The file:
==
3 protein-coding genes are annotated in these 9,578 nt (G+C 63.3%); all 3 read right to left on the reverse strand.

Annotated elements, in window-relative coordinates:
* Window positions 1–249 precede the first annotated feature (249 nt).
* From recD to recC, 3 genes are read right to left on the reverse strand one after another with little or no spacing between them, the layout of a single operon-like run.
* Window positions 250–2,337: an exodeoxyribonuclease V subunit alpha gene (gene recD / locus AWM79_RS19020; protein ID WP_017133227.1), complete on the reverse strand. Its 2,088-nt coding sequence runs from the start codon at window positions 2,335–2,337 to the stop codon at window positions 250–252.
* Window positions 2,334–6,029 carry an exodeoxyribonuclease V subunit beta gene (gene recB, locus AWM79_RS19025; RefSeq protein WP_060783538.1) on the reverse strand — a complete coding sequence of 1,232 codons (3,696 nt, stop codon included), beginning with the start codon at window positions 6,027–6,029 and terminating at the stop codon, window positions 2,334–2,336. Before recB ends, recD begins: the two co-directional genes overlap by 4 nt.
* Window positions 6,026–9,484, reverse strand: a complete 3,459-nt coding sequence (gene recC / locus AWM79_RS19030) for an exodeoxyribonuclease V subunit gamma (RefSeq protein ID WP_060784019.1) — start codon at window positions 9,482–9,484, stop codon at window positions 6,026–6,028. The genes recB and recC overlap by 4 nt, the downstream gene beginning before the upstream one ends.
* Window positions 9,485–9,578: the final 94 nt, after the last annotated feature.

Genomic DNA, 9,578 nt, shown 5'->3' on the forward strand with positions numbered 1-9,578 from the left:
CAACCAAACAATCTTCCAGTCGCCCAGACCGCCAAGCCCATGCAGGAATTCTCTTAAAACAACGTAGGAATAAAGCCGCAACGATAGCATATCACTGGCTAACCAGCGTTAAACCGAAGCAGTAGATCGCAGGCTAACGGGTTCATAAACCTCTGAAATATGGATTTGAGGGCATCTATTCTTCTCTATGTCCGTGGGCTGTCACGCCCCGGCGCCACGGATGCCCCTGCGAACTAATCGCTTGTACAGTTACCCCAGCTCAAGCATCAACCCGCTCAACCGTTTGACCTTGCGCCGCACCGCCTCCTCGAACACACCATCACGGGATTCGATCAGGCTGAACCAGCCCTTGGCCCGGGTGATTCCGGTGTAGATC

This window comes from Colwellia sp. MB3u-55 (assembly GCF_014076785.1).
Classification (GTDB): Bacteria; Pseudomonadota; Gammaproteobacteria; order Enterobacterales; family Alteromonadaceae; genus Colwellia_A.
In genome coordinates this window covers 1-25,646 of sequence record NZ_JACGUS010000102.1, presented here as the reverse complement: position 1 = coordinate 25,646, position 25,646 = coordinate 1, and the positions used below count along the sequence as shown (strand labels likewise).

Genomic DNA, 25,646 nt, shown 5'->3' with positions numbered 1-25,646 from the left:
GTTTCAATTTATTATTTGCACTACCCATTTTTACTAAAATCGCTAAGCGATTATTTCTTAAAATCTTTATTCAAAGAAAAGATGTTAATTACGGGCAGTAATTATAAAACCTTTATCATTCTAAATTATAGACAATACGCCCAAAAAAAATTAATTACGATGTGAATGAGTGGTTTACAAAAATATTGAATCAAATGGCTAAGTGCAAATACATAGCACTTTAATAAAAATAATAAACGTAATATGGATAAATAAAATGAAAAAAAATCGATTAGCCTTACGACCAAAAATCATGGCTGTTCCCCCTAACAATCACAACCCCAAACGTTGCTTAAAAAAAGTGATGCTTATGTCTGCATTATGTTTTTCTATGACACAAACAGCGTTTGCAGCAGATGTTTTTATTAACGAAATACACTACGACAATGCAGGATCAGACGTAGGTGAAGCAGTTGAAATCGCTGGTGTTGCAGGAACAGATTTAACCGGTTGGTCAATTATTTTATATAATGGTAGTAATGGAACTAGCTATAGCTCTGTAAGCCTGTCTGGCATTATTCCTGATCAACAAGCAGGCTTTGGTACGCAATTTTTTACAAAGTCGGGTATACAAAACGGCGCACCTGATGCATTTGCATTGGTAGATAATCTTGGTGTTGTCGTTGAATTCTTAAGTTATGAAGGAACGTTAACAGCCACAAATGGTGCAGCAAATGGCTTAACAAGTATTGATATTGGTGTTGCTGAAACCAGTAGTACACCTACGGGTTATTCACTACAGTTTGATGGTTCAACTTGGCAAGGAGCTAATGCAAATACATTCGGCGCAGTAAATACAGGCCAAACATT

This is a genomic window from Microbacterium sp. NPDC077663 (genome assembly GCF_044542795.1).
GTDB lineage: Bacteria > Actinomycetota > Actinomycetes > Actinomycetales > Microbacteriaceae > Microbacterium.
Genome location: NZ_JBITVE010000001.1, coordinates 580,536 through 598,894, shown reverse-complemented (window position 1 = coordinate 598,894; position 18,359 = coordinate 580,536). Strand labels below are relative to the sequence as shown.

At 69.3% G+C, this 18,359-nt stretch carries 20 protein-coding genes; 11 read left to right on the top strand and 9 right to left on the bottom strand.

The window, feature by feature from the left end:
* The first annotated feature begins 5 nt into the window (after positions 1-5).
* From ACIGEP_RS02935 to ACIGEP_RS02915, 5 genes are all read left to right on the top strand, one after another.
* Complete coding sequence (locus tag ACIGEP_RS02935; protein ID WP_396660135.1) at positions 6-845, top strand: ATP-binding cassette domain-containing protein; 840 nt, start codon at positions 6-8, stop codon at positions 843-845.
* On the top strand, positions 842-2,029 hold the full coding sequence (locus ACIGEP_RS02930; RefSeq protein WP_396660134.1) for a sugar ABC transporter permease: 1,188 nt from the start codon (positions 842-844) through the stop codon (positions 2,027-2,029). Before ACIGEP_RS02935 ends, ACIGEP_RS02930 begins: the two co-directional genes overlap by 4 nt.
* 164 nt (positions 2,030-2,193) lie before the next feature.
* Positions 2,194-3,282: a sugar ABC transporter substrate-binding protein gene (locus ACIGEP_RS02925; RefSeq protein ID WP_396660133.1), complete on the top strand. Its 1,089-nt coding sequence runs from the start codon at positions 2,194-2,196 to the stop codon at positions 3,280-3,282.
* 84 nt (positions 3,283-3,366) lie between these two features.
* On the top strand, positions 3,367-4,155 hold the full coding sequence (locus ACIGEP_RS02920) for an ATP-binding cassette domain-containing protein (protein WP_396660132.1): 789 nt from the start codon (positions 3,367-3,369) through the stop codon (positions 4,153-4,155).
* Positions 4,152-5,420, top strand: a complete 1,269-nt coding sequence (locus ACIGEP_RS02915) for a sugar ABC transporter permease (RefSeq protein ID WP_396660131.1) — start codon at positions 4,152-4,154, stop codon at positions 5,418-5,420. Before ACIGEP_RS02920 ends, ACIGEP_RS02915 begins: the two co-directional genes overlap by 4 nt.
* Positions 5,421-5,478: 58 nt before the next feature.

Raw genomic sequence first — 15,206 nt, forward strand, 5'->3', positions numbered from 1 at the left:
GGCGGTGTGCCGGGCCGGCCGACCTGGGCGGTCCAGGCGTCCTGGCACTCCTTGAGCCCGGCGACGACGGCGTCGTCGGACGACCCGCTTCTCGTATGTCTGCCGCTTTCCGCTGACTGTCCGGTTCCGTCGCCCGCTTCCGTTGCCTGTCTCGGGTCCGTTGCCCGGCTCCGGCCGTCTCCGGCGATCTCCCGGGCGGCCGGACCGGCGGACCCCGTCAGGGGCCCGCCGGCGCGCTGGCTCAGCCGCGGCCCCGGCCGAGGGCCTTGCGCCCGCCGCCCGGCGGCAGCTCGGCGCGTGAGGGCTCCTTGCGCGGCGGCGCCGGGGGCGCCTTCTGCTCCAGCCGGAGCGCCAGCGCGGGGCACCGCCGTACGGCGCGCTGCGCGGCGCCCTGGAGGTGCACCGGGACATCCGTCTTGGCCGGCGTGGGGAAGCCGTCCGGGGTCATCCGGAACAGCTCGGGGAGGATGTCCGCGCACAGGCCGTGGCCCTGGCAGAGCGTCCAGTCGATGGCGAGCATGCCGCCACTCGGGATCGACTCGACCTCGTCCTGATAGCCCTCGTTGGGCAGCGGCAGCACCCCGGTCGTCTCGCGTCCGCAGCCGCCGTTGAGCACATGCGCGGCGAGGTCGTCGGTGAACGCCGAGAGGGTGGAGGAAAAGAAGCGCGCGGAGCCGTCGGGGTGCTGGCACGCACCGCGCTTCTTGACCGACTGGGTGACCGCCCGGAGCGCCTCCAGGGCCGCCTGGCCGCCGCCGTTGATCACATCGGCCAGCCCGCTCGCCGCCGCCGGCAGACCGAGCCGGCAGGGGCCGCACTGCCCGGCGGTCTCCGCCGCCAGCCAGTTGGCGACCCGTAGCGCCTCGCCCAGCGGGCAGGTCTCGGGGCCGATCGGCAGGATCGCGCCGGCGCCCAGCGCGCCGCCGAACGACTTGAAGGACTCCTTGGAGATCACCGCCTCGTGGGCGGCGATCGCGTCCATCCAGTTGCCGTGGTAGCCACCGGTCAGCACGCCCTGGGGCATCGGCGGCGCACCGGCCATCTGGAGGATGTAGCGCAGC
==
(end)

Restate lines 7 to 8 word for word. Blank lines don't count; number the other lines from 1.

* Window positions 6,026–9,484, reverse strand: a complete 3,459-nt coding sequence (gene recC / locus AWM79_RS19030) for an exodeoxyribonuclease V subunit gamma (RefSeq protein ID WP_060784019.1) — start codon at window positions 9,482–9,484, stop codon at window positions 6,026–6,028. The genes recB and recC overlap by 4 nt, the downstream gene beginning before the upstream one ends.
* Window positions 9,485–9,578: the final 94 nt, after the last annotated feature.